• allow_anonymous = False - Whether to allow anonymous votes.
  • use_cookies = False - Use COOKIES to authenticate user votes. Works only if allow_anonymous = True.
  • values = [lower ... upper] - List of strings accepted as alternative to score integer values. For example, ['clear', 'favorite'] would make it so the voting system accepts eigher 'clear' or 'favorite' in addition to 0 and 1, respectively.
  • titles = [] - List of strings used to have verbose names the voting scores. For example, [_("Clear"), _("Favorite")].
  • widget_template = 'djangoratings/_rating.html' - Accepts the template name used to display the widget.

Also available there are VotingField, FavoriteField and FlagField, with their anonymous alternatives:

from djangoratings.fields import VotingField

class MyModel(models.Model):
    rating = VotingField() # accepting 'down', 'clear' and 'up'

VotingField's default options are:

  • lower = -1
  • upper = 1
  • values = ['down', 'clear', 'up']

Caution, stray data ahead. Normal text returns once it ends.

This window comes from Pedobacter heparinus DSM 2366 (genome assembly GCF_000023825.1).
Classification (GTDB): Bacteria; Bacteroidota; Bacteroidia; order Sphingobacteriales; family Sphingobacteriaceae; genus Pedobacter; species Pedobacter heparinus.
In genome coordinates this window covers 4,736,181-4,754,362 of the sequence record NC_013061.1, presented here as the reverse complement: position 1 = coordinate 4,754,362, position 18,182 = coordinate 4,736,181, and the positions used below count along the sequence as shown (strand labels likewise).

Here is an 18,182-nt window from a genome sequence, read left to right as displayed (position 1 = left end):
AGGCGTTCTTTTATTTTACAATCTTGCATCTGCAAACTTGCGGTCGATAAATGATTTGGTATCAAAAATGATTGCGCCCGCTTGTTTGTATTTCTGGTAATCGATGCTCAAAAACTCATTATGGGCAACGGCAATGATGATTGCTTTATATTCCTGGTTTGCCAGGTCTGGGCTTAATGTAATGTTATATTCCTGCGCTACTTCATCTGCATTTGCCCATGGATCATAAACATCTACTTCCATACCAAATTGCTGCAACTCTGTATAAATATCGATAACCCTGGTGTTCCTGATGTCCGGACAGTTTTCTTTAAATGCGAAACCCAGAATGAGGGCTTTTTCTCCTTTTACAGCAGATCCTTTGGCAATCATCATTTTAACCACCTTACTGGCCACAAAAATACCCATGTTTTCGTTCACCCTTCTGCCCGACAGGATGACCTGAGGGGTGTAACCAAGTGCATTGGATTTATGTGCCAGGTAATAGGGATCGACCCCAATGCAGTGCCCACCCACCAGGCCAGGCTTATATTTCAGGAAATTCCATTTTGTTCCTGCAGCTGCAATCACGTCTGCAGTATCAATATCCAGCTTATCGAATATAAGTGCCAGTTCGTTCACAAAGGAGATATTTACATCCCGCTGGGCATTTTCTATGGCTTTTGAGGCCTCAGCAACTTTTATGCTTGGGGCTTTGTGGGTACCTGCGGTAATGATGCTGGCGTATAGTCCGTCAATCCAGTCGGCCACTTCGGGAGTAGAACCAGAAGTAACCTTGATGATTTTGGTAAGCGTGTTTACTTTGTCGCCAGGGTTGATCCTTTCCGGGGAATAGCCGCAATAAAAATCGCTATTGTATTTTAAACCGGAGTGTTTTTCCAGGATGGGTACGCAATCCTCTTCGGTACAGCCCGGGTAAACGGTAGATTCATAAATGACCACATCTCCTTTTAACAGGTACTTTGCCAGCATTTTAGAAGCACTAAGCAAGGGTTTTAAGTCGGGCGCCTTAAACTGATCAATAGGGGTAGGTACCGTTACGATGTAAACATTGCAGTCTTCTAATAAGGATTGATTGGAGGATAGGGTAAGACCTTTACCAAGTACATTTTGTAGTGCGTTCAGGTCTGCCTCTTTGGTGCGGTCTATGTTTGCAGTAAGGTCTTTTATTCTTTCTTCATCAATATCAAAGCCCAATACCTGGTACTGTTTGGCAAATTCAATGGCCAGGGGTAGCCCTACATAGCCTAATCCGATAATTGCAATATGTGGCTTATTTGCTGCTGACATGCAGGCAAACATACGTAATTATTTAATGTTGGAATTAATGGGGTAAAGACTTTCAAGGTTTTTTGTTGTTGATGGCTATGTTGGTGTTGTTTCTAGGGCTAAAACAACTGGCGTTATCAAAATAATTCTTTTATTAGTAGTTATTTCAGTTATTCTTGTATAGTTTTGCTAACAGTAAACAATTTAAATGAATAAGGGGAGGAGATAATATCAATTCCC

• titles = [_("Down"), _("Clear"), _("Up")]
  • widget_template = 'djangoratings/_voting.html'

FavoriteField's default options are:

  • lower = 0
  • upper = 1
  • values = ['clear', 'favorite']
  • titles = [_("Clear"), _("Favorite")]
  • widget_template = 'djangoratings/_favorite.html'

FlagField's default options are:

  • lower = 0
  • upper = 1
  • values = ['clear', 'flag']
  • titles = [_("Clear"), _("Flag")]
  • widget_template = 'djangoratings/_flag.html'

Using the model API

And adding votes is also simple:

myinstance.rating.add(score=1, user=request.user, ip_address=request.META['REMOTE_ADDR'], request.COOKIES) # last param is optional - only if you use COOKIES-auth

Retrieving votes is just as easy:

myinstance.rating.get_rating_for_user(request.user, request.META['REMOTE_ADDR'], request.COOKIES) # last param is optional - only if you use COOKIES-auth

New You're also able to delete existent votes (if deletion enabled):

myinstance.rating.delete(request.user, request.META['REMOTE_ADDR'], request.COOKIES) # last param is optional - only if you use COOKIES-auth

Accessing information about the rating of an object is also easy:

# these do not hit the database
myinstance.rating.votes
myinstance.rating.score

How you can order by top-rated using an algorithm (example from Nibbits.com source):

# In this example, ``rating`` is the attribute name for your ``RatingField``